In this year of unexpected collaborations, “Sim Ayin Aleinu” (God Watch Over Us) was a welcome addition by Hatikva 6 and Mosh Ben-Ari. I’ve enjoyed music from both over the years, and both stay true to their musical styles on this new song. Released just before the Jewish High Holy Days, this timely song expresses pessimism over the condition of the world, while asking God to fix things. The song reflected the mood of many Jews, from religious to secular, during this annual period of reflection: “God Watch Over Us / In the days and in the nights / Guard over us / The world is making trouble…As the world revolves on the axis of evil / Love of others in waning / There are good people on the run / And they have nowhere to go….” A great collaboration among two of today’s most successful Israeli artists.
Muki is no stranger to blurred lines in Israeli music. He emerged onto the music scene in 1992 as a member of Shabbak Samech, a successful rap/hip-hop group that disbanded in 2000. In the years that followed, Muki began crossing over – slowly – from rap to pop. But by 2014, Muki solidified his place in the “mainstream” music scene with the release of two smash hits, “Lev Chofshi” and “Yeled Shel Aba”, both of which propelled this scruffy, tattooed rapper-turned-pop star into one of Israel’s biggest musical celebrities. Muki returned in 2016 with the release of “Daber Iti” (Speak to Me), notable mostly due to its role as a follow up to the biggest hits of Muki’s career. Will history repeat itself?
Also in October – Personally, I’m no fan of Dikla, but it appears I’m in the minority. She’s had another amazing year in 2016, and her latest, “Bediduti HaNehederet” (my wonderful loneliness) has kept her at the top of the Israeli music charts. And although not new, I just learned of her interesting cover of “Here Comes the Rain Again”. I’m usually not big on Israelis singing in English, but Dikla puts a unique spin on this 1983 Eurhythmics hit song – definitely worth a listen.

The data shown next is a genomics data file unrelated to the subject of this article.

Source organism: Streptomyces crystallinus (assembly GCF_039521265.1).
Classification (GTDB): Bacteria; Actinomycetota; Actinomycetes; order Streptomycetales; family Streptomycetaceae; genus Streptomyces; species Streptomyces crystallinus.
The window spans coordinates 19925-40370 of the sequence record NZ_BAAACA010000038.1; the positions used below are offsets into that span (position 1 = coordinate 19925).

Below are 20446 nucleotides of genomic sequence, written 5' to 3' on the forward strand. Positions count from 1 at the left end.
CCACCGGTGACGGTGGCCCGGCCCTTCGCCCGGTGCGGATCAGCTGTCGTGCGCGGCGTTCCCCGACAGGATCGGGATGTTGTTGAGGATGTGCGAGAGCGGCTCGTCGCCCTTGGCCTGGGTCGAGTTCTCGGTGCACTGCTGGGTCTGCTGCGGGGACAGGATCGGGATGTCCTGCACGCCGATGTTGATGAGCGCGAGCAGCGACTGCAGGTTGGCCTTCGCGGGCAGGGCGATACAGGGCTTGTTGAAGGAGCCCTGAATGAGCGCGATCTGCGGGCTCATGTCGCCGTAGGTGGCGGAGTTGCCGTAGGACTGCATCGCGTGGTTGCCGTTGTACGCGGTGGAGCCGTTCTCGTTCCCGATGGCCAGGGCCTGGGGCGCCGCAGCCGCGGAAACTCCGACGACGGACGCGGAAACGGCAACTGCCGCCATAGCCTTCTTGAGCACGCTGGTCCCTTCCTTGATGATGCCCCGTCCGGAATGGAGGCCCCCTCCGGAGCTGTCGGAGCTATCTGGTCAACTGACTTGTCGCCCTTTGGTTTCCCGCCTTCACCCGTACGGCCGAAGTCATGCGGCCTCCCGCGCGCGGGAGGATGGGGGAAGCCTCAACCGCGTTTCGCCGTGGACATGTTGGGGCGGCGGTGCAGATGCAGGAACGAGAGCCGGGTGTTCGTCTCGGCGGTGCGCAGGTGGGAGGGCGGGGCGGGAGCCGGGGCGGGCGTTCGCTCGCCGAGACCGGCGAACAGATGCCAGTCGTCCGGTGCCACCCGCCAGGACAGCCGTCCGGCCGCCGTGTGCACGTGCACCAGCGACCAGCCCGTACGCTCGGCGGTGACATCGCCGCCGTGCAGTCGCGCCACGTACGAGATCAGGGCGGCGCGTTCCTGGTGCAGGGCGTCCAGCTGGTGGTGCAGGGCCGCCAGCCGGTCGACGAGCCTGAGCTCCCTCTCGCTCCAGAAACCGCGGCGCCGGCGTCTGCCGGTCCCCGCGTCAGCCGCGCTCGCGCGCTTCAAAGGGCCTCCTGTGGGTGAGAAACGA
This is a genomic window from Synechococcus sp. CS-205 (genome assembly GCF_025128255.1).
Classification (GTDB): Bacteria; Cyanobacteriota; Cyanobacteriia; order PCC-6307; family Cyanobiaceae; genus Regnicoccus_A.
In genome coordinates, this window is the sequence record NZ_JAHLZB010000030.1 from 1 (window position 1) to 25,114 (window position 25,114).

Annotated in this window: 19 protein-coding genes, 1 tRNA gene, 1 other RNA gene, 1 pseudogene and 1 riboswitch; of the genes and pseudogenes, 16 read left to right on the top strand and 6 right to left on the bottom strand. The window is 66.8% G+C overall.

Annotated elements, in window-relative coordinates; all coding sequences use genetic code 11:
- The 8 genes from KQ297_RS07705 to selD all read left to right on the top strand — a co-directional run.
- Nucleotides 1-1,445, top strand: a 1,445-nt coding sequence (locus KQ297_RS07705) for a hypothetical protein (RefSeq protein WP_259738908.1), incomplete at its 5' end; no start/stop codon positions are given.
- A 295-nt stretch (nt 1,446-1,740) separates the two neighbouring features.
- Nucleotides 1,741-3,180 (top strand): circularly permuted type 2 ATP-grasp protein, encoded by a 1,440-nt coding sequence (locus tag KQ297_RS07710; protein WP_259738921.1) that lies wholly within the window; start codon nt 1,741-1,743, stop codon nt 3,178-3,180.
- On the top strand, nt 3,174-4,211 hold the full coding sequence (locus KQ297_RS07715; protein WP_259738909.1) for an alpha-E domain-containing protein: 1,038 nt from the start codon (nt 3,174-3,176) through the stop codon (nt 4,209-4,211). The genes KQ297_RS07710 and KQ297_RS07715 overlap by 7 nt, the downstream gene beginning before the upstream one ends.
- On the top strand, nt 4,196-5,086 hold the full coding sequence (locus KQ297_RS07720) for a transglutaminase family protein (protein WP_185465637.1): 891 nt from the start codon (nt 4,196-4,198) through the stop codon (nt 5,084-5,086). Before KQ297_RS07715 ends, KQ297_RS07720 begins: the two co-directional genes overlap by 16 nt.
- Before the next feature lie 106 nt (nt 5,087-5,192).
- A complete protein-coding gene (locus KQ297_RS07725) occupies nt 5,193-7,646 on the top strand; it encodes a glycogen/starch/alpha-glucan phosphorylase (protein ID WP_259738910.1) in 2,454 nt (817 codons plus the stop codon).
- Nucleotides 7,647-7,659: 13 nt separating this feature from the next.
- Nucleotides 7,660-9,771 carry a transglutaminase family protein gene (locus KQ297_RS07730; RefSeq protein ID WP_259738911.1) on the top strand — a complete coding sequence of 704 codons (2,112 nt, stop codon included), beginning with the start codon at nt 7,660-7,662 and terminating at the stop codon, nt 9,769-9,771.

Shimon Buskila is an Israeli music veteran; Eliad is a new superstar who’s had an incredible year. The two typically have very different musical styles. But Shimon, 50, has never shied away from singing with artists much younger than he (e.g. his ongoing collaboration with Shiri Maimon), and now he’s teamed up with 26-year-old Eliad for “Linshom” (To Breathe). The result is an upbeat song that switches, not-so- seamlessly, between Shimon’s musical style and Eliad’s, creating a song that feels just a bit disjointed. It almost sounds like a mashup of two different songs…but then again, this is Israel, where life is one big mashup of cultures, flavors, beliefs and traditions…and 2016 is, after all, the year of blurred lines.
Remember when you had to rent out a studio to record a hit song? The oh-so-adorable husband and wife team “Yonina” have proven that the rules have changed. Every Friday, Yoni and Nina Tokayer whip out their iPhone and their guitar, sit on the couch with or without their baby daughter, hit “record” and make beautiful music together. Their voices and harmonies fuse together perfectly, and their amazing covers and creative mashups have earned them thousands of fans throughout Israel — and the world. So simple, so pure, so effective. Spend some enjoyable time browsing their YouTube channel and see what all the fuss is about. Having launched a successful crowdsourcing campaign to record their first album, expect much more from Yonina throughout 2017.
Join Josh Shron live on Sunday, January 1, 2017 at 11 a.m. Eastern as he plays back the greatest hits of 2016 on Israel Hour Radio, online at wrsu.org.